Aristotle and Plato are the great men whose ideas are applicable in many communities even today. Although they had common thoughts on politics, there were discrepancies in their teachings. Plato based his concept on moral knowledge in connection to abstract reasoning while Aristotle applied knowledge to real living. Plato remembered Socrates in his work where after his death, he moved to Italy to learn under Pythagoras. However, this essay focuses on the distinction and similarities between Plato and Aristotle
Personal Background of Aristotle and Plato
Plato was born around 424 BC, and his father was Ariston who descended from the kings in Messenia and Athens (Keshavarz & Absalan, 2015). Plato explored many philosophical topics related to ethics, where his studies were interrupted by the Peloponnesian War. Plato having over 12 years, he traveled to Egypt and Mediterranean region to study geometry, astronomy, religion, and mathematics. Aristotle was born around 384 B.C Northern Greece, whose father was known as Nicomachus (Keshavarz & Absalan, 2015). Aristotle attained the first training in medicine before he was sent to learn philosophy in Athens. The Plato's work was conveyed in the form of dialogues, like asking questions to obtain knowledge and concepts as a method of teaching. The Aristotle work was based on teaching aids, lecture notes, and draft materials that lacked publications. Both philosophers had opposing ideologies, although they agreed on some particular factors in connection to philosophy.
Main Themes or Ideas
Plato explored virtue and morality in society and individuals. He presented the discussions on wisdom, courage, justice, and duality of responsibility and power. Aristotle focused on the nature of reality which starts with the non-contradiction principle. The Aristotle portrayed the concept of symbolic logic which helps in evaluating the validity in reasoning. He opposed the Plato ideas of ethics, where he stated that no appeal or rules consequences would provide one guideline on how to respond to all scenarios. Aristotle believed that a search for contentment and happiness is to attain a state of flourishing or Eudemonia. Both Plato and Aristotle believed that reasoning was more superior to the senses. They all focused their themes or ideas on knowledge to overcome the contractions in their argument. Both Aristotle and Plato left significant gaps in their theories which opened a venue for criticism although their approaches led to emergency of two philosophical views, naturalism, and transcendentalism.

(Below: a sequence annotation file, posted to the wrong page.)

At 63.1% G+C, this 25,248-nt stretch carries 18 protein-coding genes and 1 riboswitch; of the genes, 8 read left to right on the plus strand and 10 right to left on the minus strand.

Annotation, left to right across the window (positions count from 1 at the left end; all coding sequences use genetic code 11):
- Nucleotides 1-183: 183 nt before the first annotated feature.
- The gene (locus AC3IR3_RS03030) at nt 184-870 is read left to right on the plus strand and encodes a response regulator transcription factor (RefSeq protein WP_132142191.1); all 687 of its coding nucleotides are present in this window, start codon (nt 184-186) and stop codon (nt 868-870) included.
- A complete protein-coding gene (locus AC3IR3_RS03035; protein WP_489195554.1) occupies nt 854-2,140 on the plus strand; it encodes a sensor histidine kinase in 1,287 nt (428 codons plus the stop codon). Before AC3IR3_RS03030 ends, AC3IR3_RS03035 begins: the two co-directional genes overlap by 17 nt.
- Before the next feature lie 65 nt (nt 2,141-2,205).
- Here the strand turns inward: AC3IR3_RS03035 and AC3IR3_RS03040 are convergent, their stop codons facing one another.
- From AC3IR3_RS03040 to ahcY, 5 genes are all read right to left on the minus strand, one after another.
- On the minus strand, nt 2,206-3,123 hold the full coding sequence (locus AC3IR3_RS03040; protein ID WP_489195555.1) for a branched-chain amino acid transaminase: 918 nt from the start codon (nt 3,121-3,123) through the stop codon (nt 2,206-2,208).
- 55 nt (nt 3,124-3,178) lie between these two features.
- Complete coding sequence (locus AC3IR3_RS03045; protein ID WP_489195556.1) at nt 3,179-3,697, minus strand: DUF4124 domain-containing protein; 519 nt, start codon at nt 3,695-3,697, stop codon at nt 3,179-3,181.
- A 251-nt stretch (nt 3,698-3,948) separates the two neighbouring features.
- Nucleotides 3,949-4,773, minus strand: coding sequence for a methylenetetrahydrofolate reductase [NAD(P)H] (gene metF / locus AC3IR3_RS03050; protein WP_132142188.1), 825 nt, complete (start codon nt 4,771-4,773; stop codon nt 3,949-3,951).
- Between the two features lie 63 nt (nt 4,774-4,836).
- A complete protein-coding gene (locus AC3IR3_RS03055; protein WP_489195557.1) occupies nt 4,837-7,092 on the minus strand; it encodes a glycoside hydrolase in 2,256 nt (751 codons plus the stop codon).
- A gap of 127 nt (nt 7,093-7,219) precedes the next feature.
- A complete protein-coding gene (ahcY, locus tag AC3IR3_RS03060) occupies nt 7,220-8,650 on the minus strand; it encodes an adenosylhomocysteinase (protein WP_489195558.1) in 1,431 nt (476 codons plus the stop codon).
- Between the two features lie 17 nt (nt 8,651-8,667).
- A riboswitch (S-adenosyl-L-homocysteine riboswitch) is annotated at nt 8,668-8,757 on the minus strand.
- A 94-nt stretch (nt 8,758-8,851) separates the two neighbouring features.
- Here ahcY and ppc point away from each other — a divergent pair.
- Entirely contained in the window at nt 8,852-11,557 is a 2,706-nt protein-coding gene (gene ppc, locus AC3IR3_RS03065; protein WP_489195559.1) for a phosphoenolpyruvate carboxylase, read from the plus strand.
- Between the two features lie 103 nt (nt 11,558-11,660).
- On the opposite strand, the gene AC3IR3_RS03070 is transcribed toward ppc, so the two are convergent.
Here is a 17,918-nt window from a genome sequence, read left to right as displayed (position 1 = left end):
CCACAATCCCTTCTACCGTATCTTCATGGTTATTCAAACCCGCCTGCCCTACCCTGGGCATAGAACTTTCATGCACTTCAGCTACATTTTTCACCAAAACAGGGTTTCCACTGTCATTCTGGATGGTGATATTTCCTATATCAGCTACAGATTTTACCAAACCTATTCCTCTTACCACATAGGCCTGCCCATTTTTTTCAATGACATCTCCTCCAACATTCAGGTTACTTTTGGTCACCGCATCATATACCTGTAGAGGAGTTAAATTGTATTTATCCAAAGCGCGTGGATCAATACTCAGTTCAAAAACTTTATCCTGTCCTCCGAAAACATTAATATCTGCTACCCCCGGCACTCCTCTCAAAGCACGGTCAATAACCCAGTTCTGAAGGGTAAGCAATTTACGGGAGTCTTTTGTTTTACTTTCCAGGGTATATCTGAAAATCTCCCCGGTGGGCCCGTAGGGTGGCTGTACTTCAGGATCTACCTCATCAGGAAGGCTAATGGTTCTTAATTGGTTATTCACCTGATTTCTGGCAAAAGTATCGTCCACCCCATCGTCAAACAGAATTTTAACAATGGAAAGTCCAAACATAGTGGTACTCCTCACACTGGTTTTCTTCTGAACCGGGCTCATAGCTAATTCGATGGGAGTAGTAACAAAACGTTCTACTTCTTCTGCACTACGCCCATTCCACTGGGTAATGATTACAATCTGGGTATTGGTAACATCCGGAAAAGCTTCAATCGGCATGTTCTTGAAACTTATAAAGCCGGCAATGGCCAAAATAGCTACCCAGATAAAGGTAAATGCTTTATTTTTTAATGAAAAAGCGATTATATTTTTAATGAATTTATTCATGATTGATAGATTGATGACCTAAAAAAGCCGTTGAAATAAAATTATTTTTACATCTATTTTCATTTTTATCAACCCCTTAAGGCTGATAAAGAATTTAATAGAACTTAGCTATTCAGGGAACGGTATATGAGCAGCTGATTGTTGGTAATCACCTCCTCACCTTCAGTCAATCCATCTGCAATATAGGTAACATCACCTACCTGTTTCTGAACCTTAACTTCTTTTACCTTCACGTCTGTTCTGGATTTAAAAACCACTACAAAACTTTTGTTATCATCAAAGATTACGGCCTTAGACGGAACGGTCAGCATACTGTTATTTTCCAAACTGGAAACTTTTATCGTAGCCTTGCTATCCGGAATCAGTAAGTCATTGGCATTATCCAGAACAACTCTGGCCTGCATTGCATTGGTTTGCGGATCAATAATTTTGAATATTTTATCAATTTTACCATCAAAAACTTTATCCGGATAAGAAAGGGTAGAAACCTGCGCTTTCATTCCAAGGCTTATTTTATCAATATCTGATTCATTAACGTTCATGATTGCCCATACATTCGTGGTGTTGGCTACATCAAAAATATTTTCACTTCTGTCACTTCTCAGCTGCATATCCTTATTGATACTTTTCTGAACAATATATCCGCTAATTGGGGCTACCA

The Reality, Human Nature, Government, and Society According to Philosophers
Aristotle argued that government should function as a political partnership or community to avoid economic instability and injustice (Radi, 2017). He also introduced the classification for government forms and democracy definition, which was much accepted. Plato based his approach on human nature on two substances that is immaterial mind and the material body. He stated that all living things include non-human, people, and plants. He believed that communities could not flourish and survive if there is no fundamental agreement about the problems of private morality. In thinking about reality, Aristotle differentiated the lives of honor and intellectual reflection.